Why should you be interested in the message of e-security week?

    Let's imagine, for a moment, that you are already familiar with the many risks on the internet. Your employer is running good software at your email and web gateways. Your HR department regularly gives you sound security advice, such as not opening unexpected attachments, even from people you trust. (How do you know they really sent it?)

    You have an active firewall; you use strong passwords and protect them; you bank using two-factor authentication; and you don't surf to internet sites that aren't related to your business. You're protecting yourself, and you realise that at the same time you are protecting the next guy, too, through responsible internet citizenship.

  • Uncategorised

    CRM solutions – avoid the pitfalls; reap the rewards

    James Simpson     |      June 5, 2008

    For the midmarket, integrated CRM solution improves business productivity at a low total cost of ownership.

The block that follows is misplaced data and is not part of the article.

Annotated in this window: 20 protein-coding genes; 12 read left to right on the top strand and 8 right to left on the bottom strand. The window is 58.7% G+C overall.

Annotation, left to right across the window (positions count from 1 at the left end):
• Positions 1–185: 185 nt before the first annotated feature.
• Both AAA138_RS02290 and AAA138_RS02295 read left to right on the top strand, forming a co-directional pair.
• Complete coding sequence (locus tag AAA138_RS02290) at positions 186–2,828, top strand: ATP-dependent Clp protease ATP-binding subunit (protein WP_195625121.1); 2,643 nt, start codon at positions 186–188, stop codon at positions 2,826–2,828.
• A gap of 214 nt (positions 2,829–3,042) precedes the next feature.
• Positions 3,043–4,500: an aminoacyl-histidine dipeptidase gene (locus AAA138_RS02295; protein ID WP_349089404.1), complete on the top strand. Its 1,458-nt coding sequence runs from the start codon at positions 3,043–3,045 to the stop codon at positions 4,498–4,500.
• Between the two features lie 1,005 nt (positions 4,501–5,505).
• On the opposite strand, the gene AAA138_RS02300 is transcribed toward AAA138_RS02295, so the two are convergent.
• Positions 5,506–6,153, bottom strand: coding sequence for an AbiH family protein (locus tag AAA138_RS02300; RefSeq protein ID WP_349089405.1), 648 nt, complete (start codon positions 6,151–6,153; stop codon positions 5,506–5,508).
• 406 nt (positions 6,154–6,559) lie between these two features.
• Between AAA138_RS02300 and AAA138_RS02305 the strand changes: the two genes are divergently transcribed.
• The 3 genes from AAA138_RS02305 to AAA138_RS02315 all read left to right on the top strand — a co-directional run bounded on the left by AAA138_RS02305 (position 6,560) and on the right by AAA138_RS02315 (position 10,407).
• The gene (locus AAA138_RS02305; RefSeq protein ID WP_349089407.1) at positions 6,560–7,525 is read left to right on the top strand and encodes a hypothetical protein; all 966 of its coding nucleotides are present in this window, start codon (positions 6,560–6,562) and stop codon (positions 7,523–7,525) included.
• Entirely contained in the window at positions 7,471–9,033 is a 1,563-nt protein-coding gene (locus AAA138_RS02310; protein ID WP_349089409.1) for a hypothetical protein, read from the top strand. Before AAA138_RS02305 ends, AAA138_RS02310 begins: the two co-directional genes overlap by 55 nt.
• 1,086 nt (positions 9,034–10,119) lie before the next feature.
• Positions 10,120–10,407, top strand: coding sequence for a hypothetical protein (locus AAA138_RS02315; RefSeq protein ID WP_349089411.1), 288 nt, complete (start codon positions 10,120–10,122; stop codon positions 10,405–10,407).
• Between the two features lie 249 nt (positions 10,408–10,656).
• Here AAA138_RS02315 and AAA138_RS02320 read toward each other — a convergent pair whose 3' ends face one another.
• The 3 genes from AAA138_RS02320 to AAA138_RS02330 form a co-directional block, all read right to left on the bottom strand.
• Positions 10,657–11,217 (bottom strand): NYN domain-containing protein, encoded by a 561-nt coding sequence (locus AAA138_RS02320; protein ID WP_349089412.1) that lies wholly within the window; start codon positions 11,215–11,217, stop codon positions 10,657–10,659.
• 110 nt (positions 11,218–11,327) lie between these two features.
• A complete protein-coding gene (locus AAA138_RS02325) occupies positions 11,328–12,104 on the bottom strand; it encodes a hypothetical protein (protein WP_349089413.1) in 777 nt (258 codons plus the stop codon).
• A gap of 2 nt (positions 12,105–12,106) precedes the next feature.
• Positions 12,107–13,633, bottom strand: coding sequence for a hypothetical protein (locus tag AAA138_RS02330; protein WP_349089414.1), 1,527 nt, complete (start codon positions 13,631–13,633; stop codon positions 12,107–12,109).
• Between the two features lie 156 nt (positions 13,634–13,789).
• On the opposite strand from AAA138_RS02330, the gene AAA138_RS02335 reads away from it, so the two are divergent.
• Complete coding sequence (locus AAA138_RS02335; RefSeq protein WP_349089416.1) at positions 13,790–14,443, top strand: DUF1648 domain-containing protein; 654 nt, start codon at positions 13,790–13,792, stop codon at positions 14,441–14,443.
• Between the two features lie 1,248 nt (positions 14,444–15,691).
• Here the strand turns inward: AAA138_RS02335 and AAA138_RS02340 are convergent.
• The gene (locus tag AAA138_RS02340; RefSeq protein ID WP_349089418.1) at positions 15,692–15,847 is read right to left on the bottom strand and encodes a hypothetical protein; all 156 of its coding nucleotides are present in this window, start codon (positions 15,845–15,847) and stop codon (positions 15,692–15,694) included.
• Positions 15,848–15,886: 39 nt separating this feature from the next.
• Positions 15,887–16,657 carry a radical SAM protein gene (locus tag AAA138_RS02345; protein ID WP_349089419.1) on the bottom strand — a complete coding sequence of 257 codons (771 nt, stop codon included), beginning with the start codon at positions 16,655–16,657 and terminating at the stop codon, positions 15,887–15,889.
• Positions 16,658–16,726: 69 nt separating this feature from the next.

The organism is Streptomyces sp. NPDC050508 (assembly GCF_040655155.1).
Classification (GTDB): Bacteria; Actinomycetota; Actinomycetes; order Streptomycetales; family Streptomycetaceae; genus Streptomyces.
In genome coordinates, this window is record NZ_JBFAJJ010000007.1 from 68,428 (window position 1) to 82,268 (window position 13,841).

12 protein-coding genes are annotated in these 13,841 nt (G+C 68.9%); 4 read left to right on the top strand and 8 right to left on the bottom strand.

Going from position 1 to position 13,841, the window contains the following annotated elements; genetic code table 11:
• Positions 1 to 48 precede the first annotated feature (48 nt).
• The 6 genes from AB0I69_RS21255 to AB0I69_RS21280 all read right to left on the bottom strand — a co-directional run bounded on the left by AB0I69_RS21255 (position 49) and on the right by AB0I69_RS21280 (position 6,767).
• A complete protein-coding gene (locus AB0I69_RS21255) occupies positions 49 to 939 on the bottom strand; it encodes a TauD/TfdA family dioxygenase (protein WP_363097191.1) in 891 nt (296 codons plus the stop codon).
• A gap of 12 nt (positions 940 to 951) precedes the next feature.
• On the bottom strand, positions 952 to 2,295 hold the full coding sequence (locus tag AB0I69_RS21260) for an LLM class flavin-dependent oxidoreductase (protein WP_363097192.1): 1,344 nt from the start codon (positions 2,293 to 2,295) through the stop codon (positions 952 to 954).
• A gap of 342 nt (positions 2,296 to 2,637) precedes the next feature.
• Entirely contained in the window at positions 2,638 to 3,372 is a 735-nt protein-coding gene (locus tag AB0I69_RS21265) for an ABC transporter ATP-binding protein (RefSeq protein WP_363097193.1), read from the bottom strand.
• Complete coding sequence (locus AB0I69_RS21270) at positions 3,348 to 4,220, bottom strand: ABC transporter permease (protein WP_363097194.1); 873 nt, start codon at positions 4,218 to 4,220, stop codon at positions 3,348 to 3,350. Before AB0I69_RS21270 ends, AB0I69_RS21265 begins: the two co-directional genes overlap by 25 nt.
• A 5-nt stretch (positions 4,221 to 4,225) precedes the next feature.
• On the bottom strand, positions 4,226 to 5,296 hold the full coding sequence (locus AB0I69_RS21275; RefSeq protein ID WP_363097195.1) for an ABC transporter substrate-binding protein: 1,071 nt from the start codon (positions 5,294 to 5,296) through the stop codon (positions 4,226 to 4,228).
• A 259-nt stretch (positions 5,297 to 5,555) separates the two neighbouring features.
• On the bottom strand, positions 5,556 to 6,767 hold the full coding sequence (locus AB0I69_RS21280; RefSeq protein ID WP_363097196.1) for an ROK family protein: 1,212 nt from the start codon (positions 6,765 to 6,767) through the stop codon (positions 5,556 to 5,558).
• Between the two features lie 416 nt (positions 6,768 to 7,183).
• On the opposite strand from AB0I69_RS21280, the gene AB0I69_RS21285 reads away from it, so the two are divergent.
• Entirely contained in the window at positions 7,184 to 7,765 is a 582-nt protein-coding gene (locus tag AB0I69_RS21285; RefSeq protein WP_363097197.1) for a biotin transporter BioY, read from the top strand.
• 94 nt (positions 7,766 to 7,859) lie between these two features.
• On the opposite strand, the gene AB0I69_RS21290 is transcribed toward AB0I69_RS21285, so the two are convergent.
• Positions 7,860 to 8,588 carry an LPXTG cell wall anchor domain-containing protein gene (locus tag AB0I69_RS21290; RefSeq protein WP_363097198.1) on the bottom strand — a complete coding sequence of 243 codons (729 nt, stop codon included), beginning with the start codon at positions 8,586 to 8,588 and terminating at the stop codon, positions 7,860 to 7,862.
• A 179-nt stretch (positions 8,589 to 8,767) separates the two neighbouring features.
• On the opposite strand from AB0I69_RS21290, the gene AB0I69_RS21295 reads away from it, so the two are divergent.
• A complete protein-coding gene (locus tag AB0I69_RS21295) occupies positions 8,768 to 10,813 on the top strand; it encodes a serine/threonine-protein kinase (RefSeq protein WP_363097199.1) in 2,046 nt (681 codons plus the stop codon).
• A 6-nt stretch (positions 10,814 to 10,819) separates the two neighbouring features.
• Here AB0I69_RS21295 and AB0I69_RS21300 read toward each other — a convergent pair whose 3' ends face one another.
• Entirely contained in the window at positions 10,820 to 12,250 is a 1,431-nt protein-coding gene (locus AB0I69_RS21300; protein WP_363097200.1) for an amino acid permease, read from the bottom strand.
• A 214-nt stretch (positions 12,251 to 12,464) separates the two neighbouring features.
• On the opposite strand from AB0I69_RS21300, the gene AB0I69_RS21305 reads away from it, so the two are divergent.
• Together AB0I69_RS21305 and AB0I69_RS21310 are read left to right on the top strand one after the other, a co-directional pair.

Building and maintaining strong, solid relationships with customers is essential to the success of any business. According to Adam Sarner, an analyst with Gartner who focuses on the customer relationship management (CRM) industry, obtaining a new customer is 10 times more expensive than retaining an existing one.

    It's no secret that automating and integrating processes and procedures previously confined to paper and incompatible, disparate applications is proving to be a  cornerstone for effectively managing customer relationships.

    Until recently though, affordable technology designed specifically to meet the customer CRM needs of midmarket businesses, was not available to these organisations. That's all changed – and for the better.

    When it comes to customers, sales and service are fundamental to an organisation's success. If salespeople can't manage leads and opportunities, sales will doubtlessly be lost. And the service they do deliver is likely to be inconsistent.

  • Uncategorised

    You don’t know what you’ve got…. Until it’s gone

    Douglascomms     |      June 5, 2008

    Cyberspace is a little like the real world, and cocky kids who think they know what they're doing can get into just as much trouble online as they can at the local shops, park or pub for that matter.

  • Uncategorised

    The real value of technical innovation